Back in March I wrote about silence being the new luxury. I had stayed at the Four Seasons Tented Camp in Chiang Rai and basked in sound of birds and insects. The response to that post was a mix of praise and criticism. Those who posed the latter were quick to correlate the high price of the camp to both silence and luxury. But I think most understood the general point — we live in concrete jungles, we work nonstop and we talk nonstop. Hence, a little bit of silence does a lot of good for the soul.
I was in Nairobi, Kenya, for two weeks on business, and while my time there was fantastic (I can see myself living there for a bit), I was ready for a trip to the Maasai Mara before coming back to Hong Kong. The offseason was coming up, so I had few expectations to see wildebeest migrations or lions eating zebras. For me, I’d follow my general motto to hope for the best and expect the worst. I simply wanted to see the land. And so I booked a short getaway through Porini Gamewatchers, which owns and operates a circuit of eco-camps in Kenya that are sweet and simple, sensitive to the land and “one with wildlife” (the definition of porini). The interesting thing was that people in Nairobi felt sympathy for me because I was traveling solo to a destination built for couples, and assured me I’d have the opportunity to mingle with other visitors with whom I’d be sharing game-watching vehicles.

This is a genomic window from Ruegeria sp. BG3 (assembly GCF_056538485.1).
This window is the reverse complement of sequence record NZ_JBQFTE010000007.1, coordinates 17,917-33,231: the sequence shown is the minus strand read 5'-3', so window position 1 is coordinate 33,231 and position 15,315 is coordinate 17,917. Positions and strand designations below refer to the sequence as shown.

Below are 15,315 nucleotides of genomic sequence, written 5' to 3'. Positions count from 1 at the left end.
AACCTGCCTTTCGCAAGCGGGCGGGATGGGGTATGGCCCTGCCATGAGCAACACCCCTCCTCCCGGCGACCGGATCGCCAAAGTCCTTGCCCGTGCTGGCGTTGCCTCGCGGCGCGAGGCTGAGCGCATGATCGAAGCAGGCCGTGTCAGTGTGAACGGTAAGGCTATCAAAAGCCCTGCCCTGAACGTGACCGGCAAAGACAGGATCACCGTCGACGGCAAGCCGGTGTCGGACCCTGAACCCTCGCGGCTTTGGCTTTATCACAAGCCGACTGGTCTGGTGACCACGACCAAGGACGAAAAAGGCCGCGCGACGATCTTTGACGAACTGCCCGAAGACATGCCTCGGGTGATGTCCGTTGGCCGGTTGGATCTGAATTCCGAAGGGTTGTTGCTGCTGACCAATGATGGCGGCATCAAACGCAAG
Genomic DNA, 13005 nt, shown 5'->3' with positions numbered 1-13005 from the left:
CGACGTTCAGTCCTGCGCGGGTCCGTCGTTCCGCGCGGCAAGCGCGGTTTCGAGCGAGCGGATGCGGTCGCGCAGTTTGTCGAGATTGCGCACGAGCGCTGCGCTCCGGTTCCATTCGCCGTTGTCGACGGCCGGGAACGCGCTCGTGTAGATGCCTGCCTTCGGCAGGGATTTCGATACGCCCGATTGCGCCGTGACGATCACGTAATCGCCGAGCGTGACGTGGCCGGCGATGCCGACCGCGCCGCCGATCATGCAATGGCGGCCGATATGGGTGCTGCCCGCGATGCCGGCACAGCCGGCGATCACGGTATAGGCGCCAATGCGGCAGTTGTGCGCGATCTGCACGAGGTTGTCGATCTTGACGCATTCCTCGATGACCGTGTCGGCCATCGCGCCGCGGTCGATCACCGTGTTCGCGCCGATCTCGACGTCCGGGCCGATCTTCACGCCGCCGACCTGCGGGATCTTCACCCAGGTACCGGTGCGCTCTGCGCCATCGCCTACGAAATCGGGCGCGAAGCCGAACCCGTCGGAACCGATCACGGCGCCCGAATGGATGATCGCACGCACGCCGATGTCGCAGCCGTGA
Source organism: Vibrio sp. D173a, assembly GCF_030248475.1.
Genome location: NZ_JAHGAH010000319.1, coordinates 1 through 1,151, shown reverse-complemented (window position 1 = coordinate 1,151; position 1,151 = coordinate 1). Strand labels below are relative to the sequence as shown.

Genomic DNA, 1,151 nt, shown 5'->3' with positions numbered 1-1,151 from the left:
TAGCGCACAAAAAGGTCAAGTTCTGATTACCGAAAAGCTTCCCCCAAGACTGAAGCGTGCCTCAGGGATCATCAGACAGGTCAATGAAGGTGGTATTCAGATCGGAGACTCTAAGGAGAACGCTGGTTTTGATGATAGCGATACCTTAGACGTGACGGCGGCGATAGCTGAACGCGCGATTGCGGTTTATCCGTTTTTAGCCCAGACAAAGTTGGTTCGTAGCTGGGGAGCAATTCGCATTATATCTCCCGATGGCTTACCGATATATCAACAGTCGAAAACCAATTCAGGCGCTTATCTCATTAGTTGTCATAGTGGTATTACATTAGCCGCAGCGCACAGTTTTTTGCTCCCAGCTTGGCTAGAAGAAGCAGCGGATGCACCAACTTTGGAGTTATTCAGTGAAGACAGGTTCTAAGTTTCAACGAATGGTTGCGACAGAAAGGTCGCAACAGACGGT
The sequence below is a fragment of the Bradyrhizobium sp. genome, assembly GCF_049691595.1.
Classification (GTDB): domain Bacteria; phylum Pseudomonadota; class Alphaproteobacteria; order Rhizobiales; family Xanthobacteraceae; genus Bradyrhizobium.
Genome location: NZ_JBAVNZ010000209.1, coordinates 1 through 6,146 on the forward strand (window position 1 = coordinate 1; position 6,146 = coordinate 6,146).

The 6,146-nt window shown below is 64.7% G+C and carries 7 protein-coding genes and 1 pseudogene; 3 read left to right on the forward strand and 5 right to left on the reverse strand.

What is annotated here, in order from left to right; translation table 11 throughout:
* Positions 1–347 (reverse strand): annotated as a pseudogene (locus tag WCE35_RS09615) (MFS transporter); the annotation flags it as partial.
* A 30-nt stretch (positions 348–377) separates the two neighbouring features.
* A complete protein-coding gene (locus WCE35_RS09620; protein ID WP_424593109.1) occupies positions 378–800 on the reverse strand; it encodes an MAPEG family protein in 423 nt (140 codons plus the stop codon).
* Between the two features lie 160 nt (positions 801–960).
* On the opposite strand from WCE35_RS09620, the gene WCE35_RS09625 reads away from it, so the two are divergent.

But that really wasn’t what I wanted. I wanted to enjoy the silence, go for a game drive without having to hear questions posed by six other tourists and make a dent in the thousand-page book I’m reading. In the end, I couldn’t have asked for more. It was a fenceless camp with hippos at my doorstep, lions within earshot and herds of wildebeests in view. But the best part of all? Precisely because it was heading into the low season, I enjoyed three days of private game-watching with my own guides and at my own pace, and a camp without the throngs of tourists that come through during the high seasons.
Silence is the new luxury, and traveling in the low season helps make that happen. If I can avoid it, I don’t think I’ll ever visit a top destination during the peak season. But other than dropping prices and offering package deals, what do you think are more creative ways to promote destinations during low peak periods? I’d love to hear your thoughts.